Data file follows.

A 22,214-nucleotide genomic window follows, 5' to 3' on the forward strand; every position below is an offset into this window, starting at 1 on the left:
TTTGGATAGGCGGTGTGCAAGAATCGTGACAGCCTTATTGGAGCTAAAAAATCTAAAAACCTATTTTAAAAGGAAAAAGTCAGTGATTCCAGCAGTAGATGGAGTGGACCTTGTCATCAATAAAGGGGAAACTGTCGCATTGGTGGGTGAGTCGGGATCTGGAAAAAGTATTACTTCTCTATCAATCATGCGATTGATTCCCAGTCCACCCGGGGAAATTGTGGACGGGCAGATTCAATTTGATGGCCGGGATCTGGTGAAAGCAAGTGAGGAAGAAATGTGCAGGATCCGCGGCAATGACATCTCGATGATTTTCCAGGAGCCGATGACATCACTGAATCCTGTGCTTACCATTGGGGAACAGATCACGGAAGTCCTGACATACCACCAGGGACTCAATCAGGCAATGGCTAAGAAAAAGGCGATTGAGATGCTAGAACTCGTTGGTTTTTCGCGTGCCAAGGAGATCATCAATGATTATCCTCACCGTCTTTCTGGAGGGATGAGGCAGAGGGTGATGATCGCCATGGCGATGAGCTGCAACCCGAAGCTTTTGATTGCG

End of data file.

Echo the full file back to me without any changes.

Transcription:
A 22,214-nucleotide genomic window follows, 5' to 3' on the forward strand; every position below is an offset into this window, starting at 1 on the left:
TTTGGATAGGCGGTGTGCAAGAATCGTGACAGCCTTATTGGAGCTAAAAAATCTAAAAACCTATTTTAAAAGGAAAAAGTCAGTGATTCCAGCAGTAGATGGAGTGGACCTTGTCATCAATAAAGGGGAAACTGTCGCATTGGTGGGTGAGTCGGGATCTGGAAAAAGTATTACTTCTCTATCAATCATGCGATTGATTCCCAGTCCACCCGGGGAAATTGTGGACGGGCAGATTCAATTTGATGGCCGGGATCTGGTGAAAGCAAGTGAGGAAGAAATGTGCAGGATCCGCGGCAATGACATCTCGATGATTTTCCAGGAGCCGATGACATCACTGAATCCTGTGCTTACCATTGGGGAACAGATCACGGAAGTCCTGACATACCACCAGGGACTCAATCAGGCAATGGCTAAGAAAAAGGCGATTGAGATGCTAGAACTCGTTGGTTTTTCGCGTGCCAAGGAGATCATCAATGATTATCCTCACCGTCTTTCTGGAGGGATGAGGCAGAGGGTGATGATCGCCATGGCGATGAGCTGCAACCCGAAGCTTTTGATTGCG